June 21, 2024


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How And Why You Should Avoid Tax Refund Loans This Tax Season

How And Why You Should Avoid Tax Refund Loans This Tax Season

Tax season is almost upon us, and it’s not surprising that this can mean something different for everyone. While owing money is never very fun, tax time for people who get refunds may involve planning out big purchases from new furniture to electronics. Some people even use their tax refund to pay for a tropical vacation every year.

Tens of millions of households wind up getting money back when they file their tax return every year. In fact, the Internal Revenue Service (IRS) reported that 96,274,000 households received an average refund of $3,039 in 2022 for the 2021 tax year. These figures are up quite a bit from the 95,632,000 consumers who got an average refund of $2,827 the year before.

This is despite the fact refunds are made up of consumer’s money, and that they indicate someone gave an interest-free loan to the government. Worse, a large number of Americans opt to access their refunds faster with the help of a tax refund loan. While a tax refund loan may not seem like a big deal since your refund amount will ultimately pay it off, there are some serious downsides that come with this type of financial product.

What Is A Tax Refund Loan?

Before we dive into all the downsides of tax refund loans, I want to describe how these loans work. Essentially, tax refund loans — also called “refund anticipation loans” — are short-term loans that use your tax refund amount as collateral. You typically apply for a tax refund loan with your tax preparer when you file your tax return, and this helps you get your money right away.

Almost all of the major tax filing companies offer their own refund anticipation loans each year, and their terms can vary. While some refund anticipation loans are a considerably better deal than others, these loans are never risk-free, and they tend to be loaded with fine print and hidden terms.

Fees And Fine Print

Michael P. Griffin, who teaches finance and accounting at the University of Massachusetts Dartmouth, says that the biggest downsides of refund anticipation loans come in the form of fees and fine print that make them expensive.

In fact, many tax refund loans come with high interest rates and fees that can eat into the amount of the tax refund, said Griffin.

Take the Early Refund Advance Loan from Jackson Hewitt, for example. This tax refund anticipation loan has a finance charge of 6% of the loan amount, and the annual percentage rate is 34.22%.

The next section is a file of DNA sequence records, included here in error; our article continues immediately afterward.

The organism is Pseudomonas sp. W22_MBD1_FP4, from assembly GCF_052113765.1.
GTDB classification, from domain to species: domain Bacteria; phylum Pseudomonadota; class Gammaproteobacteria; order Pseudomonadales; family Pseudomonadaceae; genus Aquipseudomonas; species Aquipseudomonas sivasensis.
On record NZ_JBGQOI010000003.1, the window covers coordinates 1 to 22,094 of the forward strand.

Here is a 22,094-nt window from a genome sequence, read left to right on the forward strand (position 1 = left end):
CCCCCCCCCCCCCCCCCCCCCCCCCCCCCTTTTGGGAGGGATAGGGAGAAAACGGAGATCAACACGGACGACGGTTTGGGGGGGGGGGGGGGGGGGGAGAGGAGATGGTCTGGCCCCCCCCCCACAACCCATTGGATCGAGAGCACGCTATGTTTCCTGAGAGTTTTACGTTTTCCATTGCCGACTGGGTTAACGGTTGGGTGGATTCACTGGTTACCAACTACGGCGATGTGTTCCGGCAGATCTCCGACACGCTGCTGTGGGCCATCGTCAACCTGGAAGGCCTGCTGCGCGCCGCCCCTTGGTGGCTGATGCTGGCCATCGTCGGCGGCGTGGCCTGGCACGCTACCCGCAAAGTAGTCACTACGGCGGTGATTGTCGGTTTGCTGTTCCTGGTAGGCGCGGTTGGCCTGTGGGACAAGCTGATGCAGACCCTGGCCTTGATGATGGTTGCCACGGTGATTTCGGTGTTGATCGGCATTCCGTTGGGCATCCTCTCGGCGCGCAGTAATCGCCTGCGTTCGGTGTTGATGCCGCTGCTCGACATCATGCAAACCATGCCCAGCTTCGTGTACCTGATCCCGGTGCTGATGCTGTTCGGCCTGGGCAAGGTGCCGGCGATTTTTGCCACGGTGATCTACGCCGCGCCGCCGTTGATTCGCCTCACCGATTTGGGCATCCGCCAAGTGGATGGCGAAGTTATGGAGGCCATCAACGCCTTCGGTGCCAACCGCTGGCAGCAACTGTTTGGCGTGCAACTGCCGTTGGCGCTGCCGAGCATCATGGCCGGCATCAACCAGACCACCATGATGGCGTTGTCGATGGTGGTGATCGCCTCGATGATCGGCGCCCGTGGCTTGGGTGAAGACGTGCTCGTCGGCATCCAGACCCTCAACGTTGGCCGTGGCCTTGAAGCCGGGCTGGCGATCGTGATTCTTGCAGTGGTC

While Jackson Hewitt does offer a “no fee” refund anticipation loan, not everyone can qualify.

According to the Financial Industry Regulatory Authority (FINRA), some refund anticipation loans come with other fees that may not be totally obvious. These can include loan application fees as high as $100, tax preparation fees of around $40, check processing fees, fees for setting up a temporary account, and more.

When all the hidden charges are combined, FINRA says you can expect to pay approximately $200 in fees on a $2,000 tax refund, or around 10%.

Cycle Of Debt

In addition to having to pay unnecessary fees, Griffin says there is a risk that the tax refund may be delayed or reduced for various reasons. When this happens, the borrower may be left unable to repay the loan.

If you think you’re getting $3,000 back but your tax refund actually winds up being reduced to $2,000, for example, you would be on the hook for paying the difference. However, you may not find this out until after you spend the money and it’s too late to adjust your loan amount.

Griffin also adds that some critics argue tax refund loans can create a cycle of debt for taxpayers who are already struggling financially. For example, consumers might use their tax refund loan to pay off debt accrued throughout the year, but without making any lifestyle changes that stop them from racking up more debt over time.

They might opt to maintain the same level of withholdings from their paycheck to achieve a large refund the next year as a result. Ultimately, they might decide to take out a tax refund loan to get their money faster, even if it means sacrificing part of their refund along the way.

How To Avoid Tax Refund Loans

To avoid the high costs and fine print associated with refund anticipation loans, you should just not get one. At the very least, check around for tax refund loans that don’t have any extra charges to see if you can qualify. I already mentioned how Jackson Hewitt offers a no-fee anticipation loan option, and other tax preparers like TurboTax offer similar refund loans with no fees and no interest charges required.

Paul T. Joseph, who is an attorney and accountant for Joseph & Joseph Tax & Payroll in Williamston, Michigan, adds that another way to avoid tax refund loans involves filing your taxes as early as you possibly can.

“Once you have all of your documents, it is best to file as quickly as possible, and do so through the e-file program at the IRS,” said Joseph, adding that consumers who file early enough can get their tax refund back in as little as 10 days provided they opt to have their refund direct deposited in their bank account.

According to Griffin, other ways to avoid having to take out a refund anticipation loan include saving up money throughout the year to cover any unexpected expenses and exploring alternate sources of funding. For example, borrowing from friends or family, using a credit card, or applying for a personal loan from a bank or credit union can be much less expensive than the worst tax refund loan options.

Over the long-term, you can also consider adjusting your withholding on your paycheck so you get access to more of your hard-earned income throughout the year. This will ultimately lower the amount of your tax refund come March or April each year, but it can improve your cash flow all along.